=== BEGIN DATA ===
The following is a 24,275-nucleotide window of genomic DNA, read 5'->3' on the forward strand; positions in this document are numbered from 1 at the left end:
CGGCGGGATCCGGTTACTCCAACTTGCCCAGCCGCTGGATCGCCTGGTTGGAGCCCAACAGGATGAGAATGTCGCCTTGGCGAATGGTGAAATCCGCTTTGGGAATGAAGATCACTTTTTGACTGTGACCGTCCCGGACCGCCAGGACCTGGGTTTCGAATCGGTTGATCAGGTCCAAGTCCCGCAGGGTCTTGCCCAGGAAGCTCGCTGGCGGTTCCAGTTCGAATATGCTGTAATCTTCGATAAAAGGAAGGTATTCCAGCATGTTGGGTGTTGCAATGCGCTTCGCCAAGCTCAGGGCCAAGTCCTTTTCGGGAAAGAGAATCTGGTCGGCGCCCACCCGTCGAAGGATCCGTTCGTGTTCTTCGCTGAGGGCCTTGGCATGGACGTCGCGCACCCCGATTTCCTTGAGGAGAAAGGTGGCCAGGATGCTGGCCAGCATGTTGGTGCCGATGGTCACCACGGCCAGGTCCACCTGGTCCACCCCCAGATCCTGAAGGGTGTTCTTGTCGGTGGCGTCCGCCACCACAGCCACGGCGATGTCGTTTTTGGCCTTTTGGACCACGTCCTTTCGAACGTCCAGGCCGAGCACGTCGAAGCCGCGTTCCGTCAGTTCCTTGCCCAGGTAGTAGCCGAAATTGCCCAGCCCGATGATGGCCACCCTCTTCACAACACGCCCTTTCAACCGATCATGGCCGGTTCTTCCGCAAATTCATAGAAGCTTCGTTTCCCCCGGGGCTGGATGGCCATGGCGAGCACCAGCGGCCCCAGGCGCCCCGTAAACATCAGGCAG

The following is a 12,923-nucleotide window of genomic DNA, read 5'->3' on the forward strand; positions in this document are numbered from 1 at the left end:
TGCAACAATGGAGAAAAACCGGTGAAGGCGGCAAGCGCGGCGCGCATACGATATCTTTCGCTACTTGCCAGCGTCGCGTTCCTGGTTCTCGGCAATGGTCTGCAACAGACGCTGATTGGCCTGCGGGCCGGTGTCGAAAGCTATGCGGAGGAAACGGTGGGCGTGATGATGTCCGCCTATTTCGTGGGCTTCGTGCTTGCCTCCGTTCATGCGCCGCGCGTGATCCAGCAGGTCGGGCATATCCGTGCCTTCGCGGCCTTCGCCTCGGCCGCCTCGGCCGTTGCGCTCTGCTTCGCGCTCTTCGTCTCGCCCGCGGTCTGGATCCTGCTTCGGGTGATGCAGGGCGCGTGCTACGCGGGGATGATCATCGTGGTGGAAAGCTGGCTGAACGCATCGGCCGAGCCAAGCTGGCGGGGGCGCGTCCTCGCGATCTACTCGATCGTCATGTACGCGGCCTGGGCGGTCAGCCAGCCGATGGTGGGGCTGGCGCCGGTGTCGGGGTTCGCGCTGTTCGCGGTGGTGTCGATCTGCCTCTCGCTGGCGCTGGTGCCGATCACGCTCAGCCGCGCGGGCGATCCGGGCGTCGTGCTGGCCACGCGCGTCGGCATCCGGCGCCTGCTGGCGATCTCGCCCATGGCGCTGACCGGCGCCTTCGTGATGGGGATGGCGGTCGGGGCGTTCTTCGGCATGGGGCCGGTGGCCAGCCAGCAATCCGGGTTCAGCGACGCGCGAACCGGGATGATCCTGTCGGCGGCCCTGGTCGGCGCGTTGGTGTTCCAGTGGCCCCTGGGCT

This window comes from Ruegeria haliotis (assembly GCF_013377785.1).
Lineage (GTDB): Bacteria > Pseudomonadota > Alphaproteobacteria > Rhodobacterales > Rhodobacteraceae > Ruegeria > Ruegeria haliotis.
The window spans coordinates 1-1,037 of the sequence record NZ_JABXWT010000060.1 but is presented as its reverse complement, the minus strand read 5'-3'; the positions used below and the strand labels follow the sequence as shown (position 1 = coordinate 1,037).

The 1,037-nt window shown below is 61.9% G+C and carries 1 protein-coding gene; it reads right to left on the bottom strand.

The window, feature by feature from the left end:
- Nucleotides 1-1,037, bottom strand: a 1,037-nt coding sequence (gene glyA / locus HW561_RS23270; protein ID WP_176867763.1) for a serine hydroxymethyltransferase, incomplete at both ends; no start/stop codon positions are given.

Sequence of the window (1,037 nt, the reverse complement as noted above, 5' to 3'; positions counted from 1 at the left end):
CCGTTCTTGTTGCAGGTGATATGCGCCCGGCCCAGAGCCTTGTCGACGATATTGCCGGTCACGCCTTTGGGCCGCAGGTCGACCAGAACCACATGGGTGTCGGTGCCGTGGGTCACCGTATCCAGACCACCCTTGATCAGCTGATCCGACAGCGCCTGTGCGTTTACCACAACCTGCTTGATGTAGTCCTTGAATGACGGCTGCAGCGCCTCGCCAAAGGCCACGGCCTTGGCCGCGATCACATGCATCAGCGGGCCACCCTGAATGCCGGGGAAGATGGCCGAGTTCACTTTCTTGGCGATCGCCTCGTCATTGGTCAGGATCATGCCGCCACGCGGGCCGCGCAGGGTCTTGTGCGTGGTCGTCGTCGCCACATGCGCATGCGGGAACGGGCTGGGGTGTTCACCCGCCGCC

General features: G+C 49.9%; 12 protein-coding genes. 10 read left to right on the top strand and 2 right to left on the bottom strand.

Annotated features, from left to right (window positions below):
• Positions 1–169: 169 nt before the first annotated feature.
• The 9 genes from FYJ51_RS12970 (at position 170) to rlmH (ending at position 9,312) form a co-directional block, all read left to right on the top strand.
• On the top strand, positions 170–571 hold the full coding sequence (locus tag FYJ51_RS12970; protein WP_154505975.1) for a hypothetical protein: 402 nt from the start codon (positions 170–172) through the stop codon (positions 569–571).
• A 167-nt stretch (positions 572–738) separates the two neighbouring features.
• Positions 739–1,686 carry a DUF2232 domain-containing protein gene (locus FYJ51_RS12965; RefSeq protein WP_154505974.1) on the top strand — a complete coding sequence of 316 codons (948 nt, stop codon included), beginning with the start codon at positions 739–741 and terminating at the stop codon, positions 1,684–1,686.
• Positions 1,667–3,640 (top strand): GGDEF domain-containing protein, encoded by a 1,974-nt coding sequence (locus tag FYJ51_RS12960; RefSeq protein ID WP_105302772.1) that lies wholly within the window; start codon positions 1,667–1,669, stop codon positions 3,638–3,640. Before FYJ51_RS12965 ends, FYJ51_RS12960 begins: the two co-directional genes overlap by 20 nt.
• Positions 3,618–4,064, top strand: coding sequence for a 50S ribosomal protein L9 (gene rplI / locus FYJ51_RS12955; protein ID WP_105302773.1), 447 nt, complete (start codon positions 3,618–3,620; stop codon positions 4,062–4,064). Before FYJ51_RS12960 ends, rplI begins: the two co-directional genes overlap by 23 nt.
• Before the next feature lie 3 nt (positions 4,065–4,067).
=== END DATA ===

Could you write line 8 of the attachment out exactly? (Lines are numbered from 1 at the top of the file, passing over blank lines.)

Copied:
The 1,037-nt window shown below is 61.9% G+C and carries 1 protein-coding gene; it reads right to left on the bottom strand.